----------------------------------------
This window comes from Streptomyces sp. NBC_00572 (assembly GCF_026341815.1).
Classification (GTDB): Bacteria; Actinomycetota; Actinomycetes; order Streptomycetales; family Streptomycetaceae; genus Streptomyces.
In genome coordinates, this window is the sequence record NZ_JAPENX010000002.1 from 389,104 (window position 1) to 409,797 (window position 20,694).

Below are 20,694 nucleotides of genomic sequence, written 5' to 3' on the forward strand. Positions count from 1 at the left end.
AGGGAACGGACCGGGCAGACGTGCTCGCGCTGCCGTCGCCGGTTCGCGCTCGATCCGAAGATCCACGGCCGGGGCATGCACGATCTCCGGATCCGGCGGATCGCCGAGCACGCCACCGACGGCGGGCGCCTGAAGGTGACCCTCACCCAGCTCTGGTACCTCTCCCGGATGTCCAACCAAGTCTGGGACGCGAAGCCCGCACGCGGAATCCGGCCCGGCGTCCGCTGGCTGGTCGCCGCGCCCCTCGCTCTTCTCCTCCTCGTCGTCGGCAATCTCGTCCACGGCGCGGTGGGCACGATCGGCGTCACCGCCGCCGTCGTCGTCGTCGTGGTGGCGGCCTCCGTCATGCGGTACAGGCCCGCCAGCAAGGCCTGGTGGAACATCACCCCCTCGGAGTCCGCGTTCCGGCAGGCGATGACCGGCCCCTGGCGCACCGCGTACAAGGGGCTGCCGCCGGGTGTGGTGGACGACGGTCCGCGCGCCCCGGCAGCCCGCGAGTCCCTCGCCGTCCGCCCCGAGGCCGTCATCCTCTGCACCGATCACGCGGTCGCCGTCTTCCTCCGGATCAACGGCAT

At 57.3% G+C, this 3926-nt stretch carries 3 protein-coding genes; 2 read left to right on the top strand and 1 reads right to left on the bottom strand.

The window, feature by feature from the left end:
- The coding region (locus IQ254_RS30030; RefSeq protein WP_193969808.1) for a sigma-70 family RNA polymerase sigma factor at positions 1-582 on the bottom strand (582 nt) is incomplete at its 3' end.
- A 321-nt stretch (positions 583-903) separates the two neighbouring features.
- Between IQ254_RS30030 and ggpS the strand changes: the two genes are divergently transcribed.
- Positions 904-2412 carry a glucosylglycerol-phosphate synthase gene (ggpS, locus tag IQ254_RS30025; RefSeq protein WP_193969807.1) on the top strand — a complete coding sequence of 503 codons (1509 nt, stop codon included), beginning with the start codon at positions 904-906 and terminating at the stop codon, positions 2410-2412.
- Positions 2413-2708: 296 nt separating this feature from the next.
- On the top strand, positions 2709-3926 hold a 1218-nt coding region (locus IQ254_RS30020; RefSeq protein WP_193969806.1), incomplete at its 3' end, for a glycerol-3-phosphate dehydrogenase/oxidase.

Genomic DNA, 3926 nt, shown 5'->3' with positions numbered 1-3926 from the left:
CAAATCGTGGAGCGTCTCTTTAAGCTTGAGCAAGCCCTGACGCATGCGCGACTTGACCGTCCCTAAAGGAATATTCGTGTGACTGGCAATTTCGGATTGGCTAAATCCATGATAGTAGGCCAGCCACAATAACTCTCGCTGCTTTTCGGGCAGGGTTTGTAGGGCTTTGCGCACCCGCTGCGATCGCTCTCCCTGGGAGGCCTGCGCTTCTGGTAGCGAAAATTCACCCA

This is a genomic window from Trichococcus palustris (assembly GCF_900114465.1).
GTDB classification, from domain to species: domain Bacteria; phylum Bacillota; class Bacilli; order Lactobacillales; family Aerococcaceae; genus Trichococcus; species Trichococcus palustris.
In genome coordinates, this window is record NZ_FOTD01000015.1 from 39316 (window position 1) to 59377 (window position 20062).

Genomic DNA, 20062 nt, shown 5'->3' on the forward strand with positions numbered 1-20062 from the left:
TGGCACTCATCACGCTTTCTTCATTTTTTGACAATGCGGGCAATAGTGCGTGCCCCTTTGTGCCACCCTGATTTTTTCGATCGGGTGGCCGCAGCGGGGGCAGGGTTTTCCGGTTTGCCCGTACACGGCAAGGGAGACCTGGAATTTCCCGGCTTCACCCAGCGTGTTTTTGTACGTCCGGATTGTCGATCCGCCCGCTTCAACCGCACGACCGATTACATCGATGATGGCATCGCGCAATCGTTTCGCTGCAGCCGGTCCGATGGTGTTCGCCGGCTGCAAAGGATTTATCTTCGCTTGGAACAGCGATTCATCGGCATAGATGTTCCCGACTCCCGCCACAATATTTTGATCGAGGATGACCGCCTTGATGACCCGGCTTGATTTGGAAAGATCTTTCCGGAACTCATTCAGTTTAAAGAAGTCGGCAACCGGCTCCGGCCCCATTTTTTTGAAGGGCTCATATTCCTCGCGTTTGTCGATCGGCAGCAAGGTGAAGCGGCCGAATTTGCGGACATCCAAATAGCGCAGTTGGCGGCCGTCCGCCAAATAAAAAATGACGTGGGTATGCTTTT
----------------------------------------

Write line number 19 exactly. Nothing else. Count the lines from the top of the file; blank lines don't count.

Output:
Genomic DNA, 20062 nt, shown 5'->3' on the forward strand with positions numbered 1-20062 from the left: